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The Italian Prime Minister has resigned but has been asked to serve as a caretaker until a new government is in place. The resignation follows Renzi's resounding defeat in a referendum on constitutional reforms.
Italian Prime Minister Matteo Renzi formally tendered his resignation to President Sergio Mattarella on Wednesday after Italians rejected his proposed constitutional reforms.
Mattarella asked Renzi to stay on in a caretaker capacity until a new government can be put in place, a statement from the president's office said.
Presidential aide Ugo Zampetti told reporters that Mattarella would start consultations on Thursday with various party leaders to see where support lies for a new government. The talks are expected to end on Saturday afternoon.
The center-left leader initially said he would step down immediately following last weekend's referendum in which Italians rejected his proposed constitutional changes. After nearly 60 percent of voters cast "no" ballots, he told the nation that his government was finished.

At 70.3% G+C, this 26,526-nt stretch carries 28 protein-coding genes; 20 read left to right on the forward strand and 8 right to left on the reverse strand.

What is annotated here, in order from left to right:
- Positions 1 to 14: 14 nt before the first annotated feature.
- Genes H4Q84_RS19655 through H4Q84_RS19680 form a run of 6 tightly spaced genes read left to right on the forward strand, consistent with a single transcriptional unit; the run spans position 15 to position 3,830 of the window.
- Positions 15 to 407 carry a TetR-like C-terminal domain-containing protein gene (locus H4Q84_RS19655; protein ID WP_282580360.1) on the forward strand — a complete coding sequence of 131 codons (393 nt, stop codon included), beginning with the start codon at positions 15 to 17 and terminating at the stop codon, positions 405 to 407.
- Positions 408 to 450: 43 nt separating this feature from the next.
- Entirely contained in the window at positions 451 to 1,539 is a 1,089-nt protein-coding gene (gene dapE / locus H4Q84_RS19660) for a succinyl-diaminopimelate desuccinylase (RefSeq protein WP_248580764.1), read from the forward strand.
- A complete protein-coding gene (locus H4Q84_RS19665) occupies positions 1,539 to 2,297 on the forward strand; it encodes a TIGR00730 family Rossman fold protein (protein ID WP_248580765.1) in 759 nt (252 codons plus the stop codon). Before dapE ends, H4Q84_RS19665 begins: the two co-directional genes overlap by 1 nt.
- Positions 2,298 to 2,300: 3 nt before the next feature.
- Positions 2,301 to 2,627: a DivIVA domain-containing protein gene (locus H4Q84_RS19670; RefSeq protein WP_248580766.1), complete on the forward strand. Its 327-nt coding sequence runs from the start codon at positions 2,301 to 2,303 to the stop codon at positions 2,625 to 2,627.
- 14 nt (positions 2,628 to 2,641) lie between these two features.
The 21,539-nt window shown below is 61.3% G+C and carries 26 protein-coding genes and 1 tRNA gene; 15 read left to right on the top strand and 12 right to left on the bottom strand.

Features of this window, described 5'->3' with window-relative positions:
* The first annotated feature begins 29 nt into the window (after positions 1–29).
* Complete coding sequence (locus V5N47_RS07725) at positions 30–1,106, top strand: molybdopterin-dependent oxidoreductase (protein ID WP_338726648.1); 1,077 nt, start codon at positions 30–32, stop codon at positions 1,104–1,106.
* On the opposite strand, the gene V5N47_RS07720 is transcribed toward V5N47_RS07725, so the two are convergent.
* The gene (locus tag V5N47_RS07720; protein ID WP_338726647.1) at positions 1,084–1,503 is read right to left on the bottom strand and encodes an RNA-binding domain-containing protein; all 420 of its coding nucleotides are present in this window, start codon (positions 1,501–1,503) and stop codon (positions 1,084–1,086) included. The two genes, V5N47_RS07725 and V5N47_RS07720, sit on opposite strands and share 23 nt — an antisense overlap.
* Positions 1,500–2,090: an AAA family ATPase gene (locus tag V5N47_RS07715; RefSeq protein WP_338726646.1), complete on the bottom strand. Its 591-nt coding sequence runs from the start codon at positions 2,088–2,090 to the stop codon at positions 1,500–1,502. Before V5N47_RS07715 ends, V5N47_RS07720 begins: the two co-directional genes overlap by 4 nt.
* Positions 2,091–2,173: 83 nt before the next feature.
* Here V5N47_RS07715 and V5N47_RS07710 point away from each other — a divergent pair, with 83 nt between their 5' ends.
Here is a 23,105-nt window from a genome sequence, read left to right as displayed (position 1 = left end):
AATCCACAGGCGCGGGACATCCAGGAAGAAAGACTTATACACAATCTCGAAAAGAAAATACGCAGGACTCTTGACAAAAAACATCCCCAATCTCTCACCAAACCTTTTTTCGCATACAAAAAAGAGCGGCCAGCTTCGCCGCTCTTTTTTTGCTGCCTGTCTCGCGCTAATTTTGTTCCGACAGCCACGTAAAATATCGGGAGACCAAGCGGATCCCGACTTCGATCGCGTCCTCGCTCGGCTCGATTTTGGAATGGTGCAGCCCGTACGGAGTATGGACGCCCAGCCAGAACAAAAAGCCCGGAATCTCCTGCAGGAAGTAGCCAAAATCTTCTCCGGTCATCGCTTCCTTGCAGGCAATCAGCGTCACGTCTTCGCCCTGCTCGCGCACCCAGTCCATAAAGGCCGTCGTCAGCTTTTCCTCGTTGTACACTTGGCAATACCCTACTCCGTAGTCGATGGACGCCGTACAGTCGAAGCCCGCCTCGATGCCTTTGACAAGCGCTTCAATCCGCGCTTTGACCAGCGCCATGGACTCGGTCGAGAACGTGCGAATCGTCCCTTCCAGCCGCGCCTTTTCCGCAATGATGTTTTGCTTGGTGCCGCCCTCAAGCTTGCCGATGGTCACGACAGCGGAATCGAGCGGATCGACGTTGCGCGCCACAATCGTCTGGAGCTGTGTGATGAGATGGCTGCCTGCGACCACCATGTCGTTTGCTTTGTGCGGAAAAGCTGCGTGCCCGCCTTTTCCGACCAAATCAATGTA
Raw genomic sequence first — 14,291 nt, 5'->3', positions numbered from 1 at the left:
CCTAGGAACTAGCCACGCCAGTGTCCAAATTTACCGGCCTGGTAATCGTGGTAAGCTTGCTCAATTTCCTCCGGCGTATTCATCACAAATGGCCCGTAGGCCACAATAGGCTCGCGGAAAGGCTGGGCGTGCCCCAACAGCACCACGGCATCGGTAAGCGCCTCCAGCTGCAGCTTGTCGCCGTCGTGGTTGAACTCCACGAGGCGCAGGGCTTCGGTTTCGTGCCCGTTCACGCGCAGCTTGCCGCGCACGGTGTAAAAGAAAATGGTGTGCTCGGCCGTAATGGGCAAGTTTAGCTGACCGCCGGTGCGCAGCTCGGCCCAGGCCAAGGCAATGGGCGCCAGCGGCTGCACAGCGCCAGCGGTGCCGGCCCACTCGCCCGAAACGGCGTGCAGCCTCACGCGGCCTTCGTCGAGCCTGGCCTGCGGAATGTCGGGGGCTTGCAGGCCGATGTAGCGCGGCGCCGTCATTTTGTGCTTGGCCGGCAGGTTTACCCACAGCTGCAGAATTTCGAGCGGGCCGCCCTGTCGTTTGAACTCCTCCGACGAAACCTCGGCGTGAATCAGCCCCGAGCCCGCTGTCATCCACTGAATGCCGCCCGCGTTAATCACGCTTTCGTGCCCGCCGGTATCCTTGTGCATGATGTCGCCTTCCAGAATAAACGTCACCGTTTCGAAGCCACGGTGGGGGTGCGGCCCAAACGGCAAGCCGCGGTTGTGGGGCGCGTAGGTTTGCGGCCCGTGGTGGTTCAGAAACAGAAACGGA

At the request of Mattarella, Renzi stayed on until parliament approved Italy's 2017 budget - which passed earlier on Wednesday. His resignation kicks off a period of political uncertainty in the eurozone's third largest economy.
Next steps for Italy
Renzi currently still heads the Democratic Party (PD), but the party is plagued by internal divisions that were laid bare during the referendum campaign.
Analysts believe that Renzi could either be toppled by one of his former PD allies or he could survive as leader and stage a comeback during the next elections.
Italy must hold an election by February 2018, but opposition parties are calling for elections to be held up to a year early, saying the referendum result signified a vote of no confidence in the center-left coalition.
Renzi reportedly supports a February 2017 election, calculating that the PD will emerge with the largest share of the vote despite the rise of support for the populist Five Star Movement.
The outgoing prime minister misjudged support for his constitutional reforms which included reducing the size and powers of the Senate. Another reform would have centralized power in Italy, transferring powers from its regions to the central government.
The government said the changes were needed to reduce political gridlock which is widely blamed for Italy's economic troubles. Critics, however, argued that Renzi's reforms risked eroding Italy's democracy.
rs/se (AP, AFP, dpa, Reuters)